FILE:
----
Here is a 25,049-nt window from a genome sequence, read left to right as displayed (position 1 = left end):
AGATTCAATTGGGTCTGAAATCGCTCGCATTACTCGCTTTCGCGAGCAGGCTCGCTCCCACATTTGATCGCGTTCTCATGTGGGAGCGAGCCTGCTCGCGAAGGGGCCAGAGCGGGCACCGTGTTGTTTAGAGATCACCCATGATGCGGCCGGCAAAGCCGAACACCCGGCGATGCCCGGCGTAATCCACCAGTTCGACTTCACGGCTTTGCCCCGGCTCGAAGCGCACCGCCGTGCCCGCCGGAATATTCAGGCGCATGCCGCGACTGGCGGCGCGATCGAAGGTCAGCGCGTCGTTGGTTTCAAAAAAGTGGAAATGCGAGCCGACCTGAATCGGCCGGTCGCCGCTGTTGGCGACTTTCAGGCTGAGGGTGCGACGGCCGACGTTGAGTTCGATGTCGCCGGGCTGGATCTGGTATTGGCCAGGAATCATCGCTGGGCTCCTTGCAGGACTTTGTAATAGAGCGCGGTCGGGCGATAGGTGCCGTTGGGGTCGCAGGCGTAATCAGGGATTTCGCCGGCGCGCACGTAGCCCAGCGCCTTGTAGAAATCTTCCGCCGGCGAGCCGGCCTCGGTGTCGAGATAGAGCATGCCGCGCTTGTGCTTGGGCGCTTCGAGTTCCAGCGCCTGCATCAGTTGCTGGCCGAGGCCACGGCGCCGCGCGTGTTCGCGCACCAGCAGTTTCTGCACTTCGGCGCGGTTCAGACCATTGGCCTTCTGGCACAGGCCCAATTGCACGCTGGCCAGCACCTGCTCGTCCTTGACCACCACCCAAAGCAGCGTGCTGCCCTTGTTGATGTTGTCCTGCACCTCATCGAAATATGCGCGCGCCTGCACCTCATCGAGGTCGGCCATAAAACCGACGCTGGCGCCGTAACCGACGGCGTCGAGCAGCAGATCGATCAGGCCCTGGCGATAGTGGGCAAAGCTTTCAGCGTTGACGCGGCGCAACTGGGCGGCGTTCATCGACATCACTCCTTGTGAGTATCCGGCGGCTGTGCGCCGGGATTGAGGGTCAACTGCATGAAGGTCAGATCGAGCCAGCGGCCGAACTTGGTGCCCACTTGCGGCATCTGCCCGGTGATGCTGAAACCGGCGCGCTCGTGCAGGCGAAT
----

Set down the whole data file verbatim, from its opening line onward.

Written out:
Here is a 25,049-nt window from a genome sequence, read left to right as displayed (position 1 = left end):
AGATTCAATTGGGTCTGAAATCGCTCGCATTACTCGCTTTCGCGAGCAGGCTCGCTCCCACATTTGATCGCGTTCTCATGTGGGAGCGAGCCTGCTCGCGAAGGGGCCAGAGCGGGCACCGTGTTGTTTAGAGATCACCCATGATGCGGCCGGCAAAGCCGAACACCCGGCGATGCCCGGCGTAATCCACCAGTTCGACTTCACGGCTTTGCCCCGGCTCGAAGCGCACCGCCGTGCCCGCCGGAATATTCAGGCGCATGCCGCGACTGGCGGCGCGATCGAAGGTCAGCGCGTCGTTGGTTTCAAAAAAGTGGAAATGCGAGCCGACCTGAATCGGCCGGTCGCCGCTGTTGGCGACTTTCAGGCTGAGGGTGCGACGGCCGACGTTGAGTTCGATGTCGCCGGGCTGGATCTGGTATTGGCCAGGAATCATCGCTGGGCTCCTTGCAGGACTTTGTAATAGAGCGCGGTCGGGCGATAGGTGCCGTTGGGGTCGCAGGCGTAATCAGGGATTTCGCCGGCGCGCACGTAGCCCAGCGCCTTGTAGAAATCTTCCGCCGGCGAGCCGGCCTCGGTGTCGAGATAGAGCATGCCGCGCTTGTGCTTGGGCGCTTCGAGTTCCAGCGCCTGCATCAGTTGCTGGCCGAGGCCACGGCGCCGCGCGTGTTCGCGCACCAGCAGTTTCTGCACTTCGGCGCGGTTCAGACCATTGGCCTTCTGGCACAGGCCCAATTGCACGCTGGCCAGCACCTGCTCGTCCTTGACCACCACCCAAAGCAGCGTGCTGCCCTTGTTGATGTTGTCCTGCACCTCATCGAAATATGCGCGCGCCTGCACCTCATCGAGGTCGGCCATAAAACCGACGCTGGCGCCGTAACCGACGGCGTCGAGCAGCAGATCGATCAGGCCCTGGCGATAGTGGGCAAAGCTTTCAGCGTTGACGCGGCGCAACTGGGCGGCGTTCATCGACATCACTCCTTGTGAGTATCCGGCGGCTGTGCGCCGGGATTGAGGGTCAACTGCATGAAGGTCAGATCGAGCCAGCGGCCGAACTTGGTGCCCACTTGCGGCATCTGCCCGGTGATGCTGAAACCGGCGCGCTCGTGCAGGCGAAT